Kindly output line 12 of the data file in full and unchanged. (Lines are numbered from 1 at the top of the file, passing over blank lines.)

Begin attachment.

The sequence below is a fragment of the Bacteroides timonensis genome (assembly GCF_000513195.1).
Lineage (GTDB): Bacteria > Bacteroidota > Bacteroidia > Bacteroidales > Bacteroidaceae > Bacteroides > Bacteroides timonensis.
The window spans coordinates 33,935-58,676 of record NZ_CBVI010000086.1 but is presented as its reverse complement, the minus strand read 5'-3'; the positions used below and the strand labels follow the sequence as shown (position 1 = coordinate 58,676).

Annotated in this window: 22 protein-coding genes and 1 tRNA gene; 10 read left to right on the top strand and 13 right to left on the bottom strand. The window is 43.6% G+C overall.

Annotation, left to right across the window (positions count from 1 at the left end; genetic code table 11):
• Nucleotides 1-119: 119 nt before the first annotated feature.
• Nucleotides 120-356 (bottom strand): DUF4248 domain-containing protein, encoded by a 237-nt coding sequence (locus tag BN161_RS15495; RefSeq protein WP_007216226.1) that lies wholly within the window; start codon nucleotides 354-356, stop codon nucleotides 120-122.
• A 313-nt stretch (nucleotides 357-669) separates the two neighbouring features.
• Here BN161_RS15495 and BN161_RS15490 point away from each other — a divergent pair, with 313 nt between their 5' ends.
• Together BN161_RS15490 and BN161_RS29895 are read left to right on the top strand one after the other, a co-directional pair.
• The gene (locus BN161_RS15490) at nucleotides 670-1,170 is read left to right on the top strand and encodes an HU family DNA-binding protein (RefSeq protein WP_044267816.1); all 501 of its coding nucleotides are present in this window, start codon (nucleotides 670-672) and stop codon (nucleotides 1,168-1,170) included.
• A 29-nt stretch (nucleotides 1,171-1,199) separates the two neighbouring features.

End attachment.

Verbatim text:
• A 29-nt stretch (nucleotides 1,171-1,199) separates the two neighbouring features.